The Veterinary Innovation Council
A collaborative, industry-wide initiative focused on leading innovation in global animal health.
The Veterinary Innovation Council is a non-profit organization dedicated to improving access and quality in animal healthcare worldwide by developing and championing disruptive solutions surrounding key emerging issues.
To be an effective steward of the veterinary profession, instigating needed change in a collaborative way to transform the veterinary ecosystem.
Innovation that advances the veterinary medical profession and leads to improved animal health and welfare.
Five Key Focuses of VIC
- Build understanding and respect across the veterinary profession for the vital, underutilized talents of credentialed veterinary technicians/nurses, including specialists.
- Support the national initiative (VNI) to standardize the credentialed veterinary technician profession in Veterinary Practice Acts under the title of “Registered Veterinary Nurse”.
- Focus on the quality, requirements and outcomes for the two current professional degrees of a two-year A.S. degree in veterinary technology/nursing and a four-year B.S. degree in veterinary technology/nursing, and differentiate meaningfully between each degree.
- Work with stakeholders to create an accreditation process for the four-year B.S. degree plus a national certification examination through the AAVSB (modeled after its VTNE examination for A.S. degree holders).
- Work with stakeholders to design and implement (including accreditation and a certification examination) a Master’s degree to be offered by accredited veterinary colleges, building upon the B.S. degree (or equivalent) with additional scope of practice training and privileges.
Click here to see the Veterinary Innovation Council’s Master’s of Science in Advanced Veterinary Clinical Care Report.
Building Better Teams
Pet healthcare in the United States faces challenges on all fronts due to chronic shortages throughout the system. The below challenges exist in veterinary medicine and are the basis to the development of VIC’s seven strategic steps toward building better teams.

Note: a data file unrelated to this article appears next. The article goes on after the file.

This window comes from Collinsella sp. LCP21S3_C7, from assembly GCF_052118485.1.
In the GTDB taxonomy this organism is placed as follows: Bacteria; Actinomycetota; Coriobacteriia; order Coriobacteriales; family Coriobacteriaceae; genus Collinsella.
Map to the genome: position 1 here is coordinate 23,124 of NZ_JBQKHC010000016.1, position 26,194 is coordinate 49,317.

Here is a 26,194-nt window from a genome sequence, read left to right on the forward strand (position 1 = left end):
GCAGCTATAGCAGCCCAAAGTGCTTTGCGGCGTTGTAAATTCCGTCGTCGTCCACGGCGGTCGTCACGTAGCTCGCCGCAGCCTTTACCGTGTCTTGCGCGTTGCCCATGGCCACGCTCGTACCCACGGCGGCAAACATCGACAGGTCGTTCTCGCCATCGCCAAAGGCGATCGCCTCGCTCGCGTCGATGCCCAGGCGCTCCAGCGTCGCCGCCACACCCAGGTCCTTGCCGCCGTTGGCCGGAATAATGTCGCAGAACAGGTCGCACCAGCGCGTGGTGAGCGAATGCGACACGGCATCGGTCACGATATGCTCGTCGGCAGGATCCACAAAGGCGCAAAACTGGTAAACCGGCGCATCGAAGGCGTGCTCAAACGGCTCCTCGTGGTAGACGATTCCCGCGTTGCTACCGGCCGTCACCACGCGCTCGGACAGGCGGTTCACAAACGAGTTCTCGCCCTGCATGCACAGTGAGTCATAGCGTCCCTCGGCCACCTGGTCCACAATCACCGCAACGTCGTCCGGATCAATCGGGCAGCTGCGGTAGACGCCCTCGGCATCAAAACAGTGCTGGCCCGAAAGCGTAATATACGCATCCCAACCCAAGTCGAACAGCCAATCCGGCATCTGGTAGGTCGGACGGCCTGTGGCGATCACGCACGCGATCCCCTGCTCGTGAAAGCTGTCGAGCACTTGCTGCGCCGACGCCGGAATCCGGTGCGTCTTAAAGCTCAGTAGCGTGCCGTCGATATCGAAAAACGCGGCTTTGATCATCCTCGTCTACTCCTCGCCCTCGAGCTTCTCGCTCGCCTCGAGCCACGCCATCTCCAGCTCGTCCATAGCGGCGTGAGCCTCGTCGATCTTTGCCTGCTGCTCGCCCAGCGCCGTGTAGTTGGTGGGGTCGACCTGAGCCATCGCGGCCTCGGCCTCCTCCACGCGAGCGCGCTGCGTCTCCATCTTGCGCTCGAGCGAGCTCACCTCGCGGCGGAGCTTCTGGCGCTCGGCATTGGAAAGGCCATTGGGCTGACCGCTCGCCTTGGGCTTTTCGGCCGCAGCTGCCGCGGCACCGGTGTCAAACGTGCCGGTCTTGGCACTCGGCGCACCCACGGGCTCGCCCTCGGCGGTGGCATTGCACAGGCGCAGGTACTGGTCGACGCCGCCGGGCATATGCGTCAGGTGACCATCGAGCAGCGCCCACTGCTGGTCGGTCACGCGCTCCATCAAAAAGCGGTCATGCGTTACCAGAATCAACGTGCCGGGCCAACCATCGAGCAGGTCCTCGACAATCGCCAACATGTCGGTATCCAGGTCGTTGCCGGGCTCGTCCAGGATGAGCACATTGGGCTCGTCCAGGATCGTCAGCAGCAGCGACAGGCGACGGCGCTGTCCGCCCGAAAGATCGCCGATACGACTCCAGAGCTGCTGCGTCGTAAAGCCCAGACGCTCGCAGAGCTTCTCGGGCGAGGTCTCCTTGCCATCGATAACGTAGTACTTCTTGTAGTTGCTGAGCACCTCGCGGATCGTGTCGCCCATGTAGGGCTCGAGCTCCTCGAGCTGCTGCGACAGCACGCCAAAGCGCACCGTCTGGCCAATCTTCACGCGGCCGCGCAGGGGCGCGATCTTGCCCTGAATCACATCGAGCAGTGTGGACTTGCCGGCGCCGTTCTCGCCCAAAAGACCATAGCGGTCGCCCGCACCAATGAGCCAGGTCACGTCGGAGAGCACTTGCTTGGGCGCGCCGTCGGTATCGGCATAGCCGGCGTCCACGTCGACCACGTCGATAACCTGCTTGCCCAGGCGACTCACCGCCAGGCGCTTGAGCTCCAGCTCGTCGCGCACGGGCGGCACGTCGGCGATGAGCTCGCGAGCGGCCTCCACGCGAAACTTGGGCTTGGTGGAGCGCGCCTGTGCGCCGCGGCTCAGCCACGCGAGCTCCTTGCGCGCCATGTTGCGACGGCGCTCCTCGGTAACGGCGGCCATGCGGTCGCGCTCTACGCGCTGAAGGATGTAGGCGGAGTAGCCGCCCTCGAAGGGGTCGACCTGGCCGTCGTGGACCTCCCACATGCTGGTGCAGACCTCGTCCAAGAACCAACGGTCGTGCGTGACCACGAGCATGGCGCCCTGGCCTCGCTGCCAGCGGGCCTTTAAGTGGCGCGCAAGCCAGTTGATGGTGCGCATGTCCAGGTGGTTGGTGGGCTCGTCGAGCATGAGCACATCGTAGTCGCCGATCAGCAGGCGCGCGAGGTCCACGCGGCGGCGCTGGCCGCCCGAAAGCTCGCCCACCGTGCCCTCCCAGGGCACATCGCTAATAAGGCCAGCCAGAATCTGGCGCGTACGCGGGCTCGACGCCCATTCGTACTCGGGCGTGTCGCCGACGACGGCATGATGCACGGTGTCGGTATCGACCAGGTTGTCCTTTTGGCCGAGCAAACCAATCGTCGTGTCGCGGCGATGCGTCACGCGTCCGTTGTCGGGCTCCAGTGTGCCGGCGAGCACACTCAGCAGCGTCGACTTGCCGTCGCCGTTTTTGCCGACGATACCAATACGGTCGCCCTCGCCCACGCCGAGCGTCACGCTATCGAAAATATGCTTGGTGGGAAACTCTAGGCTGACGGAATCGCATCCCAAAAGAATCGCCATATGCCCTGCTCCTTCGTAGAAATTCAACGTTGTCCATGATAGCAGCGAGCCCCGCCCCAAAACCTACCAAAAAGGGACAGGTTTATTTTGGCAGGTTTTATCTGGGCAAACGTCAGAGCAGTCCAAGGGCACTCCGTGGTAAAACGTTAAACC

- There are too few veterinarians to meet growing demand by millennials for pet care, with the shortage increasing each year.
- There are too few credentialed veterinary technicians/nurses, a general dissatisfaction with utilization of their trained skills and competencies and low pay.
- There is a lack of training or awareness for veterinarians on how best to work with veterinary technicians/nurses and why it is vital to successful practices.
- We have a confusing mixture of titles and responsibilities for veterinary technicians/nurses from state to state, with pet owners not understanding their expertise, training and certification.
- There’s a need to apply lessons from human healthcare about the essential role of extenders or professionals other than veterinary medical doctors. A thoughtful, national strategy must be developed to address these issues.
- With the exception of four universities, veterinary schools are not involved with academic programs for veterinary technicians/nurses.
- The new culture of pets in America and the rise of millennial pet owners has increased overall demand for pet healthcare professionals.
Board of DirectorsMeet the VIC Board
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If you’d like additional information about the VIC, or you’d like to get involved in furthering our mission to provide better care for animals everywhere, please contact Marcie Whichard directly at [email protected].
We are so thankful for our generous sponsors.